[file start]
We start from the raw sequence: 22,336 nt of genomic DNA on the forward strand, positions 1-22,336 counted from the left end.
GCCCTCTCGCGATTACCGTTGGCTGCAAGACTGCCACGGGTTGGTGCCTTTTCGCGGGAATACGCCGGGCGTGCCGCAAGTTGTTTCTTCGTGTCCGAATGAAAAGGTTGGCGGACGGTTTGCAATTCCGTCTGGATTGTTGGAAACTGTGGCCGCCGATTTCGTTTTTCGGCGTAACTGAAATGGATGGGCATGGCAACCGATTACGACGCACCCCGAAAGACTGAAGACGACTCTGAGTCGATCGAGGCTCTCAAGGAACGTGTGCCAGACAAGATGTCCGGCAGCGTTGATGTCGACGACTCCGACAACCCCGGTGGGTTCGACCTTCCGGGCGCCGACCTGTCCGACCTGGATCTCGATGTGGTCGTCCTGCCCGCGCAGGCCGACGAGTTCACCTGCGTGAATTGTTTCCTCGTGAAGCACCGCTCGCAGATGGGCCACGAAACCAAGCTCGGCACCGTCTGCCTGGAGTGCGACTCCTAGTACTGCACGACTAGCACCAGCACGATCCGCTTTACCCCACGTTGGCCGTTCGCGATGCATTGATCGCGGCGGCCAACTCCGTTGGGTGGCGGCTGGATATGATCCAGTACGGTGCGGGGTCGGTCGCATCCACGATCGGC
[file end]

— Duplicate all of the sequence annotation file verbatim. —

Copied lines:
We start from the raw sequence: 22,336 nt of genomic DNA on the forward strand, positions 1-22,336 counted from the left end.
GCCCTCTCGCGATTACCGTTGGCTGCAAGACTGCCACGGGTTGGTGCCTTTTCGCGGGAATACGCCGGGCGTGCCGCAAGTTGTTTCTTCGTGTCCGAATGAAAAGGTTGGCGGACGGTTTGCAATTCCGTCTGGATTGTTGGAAACTGTGGCCGCCGATTTCGTTTTTCGGCGTAACTGAAATGGATGGGCATGGCAACCGATTACGACGCACCCCGAAAGACTGAAGACGACTCTGAGTCGATCGAGGCTCTCAAGGAACGTGTGCCAGACAAGATGTCCGGCAGCGTTGATGTCGACGACTCCGACAACCCCGGTGGGTTCGACCTTCCGGGCGCCGACCTGTCCGACCTGGATCTCGATGTGGTCGTCCTGCCCGCGCAGGCCGACGAGTTCACCTGCGTGAATTGTTTCCTCGTGAAGCACCGCTCGCAGATGGGCCACGAAACCAAGCTCGGCACCGTCTGCCTGGAGTGCGACTCCTAGTACTGCACGACTAGCACCAGCACGATCCGCTTTACCCCACGTTGGCCGTTCGCGATGCATTGATCGCGGCGGCCAACTCCGTTGGGTGGCGGCTGGATATGATCCAGTACGGTGCGGGGTCGGTCGCATCCACGATCGGC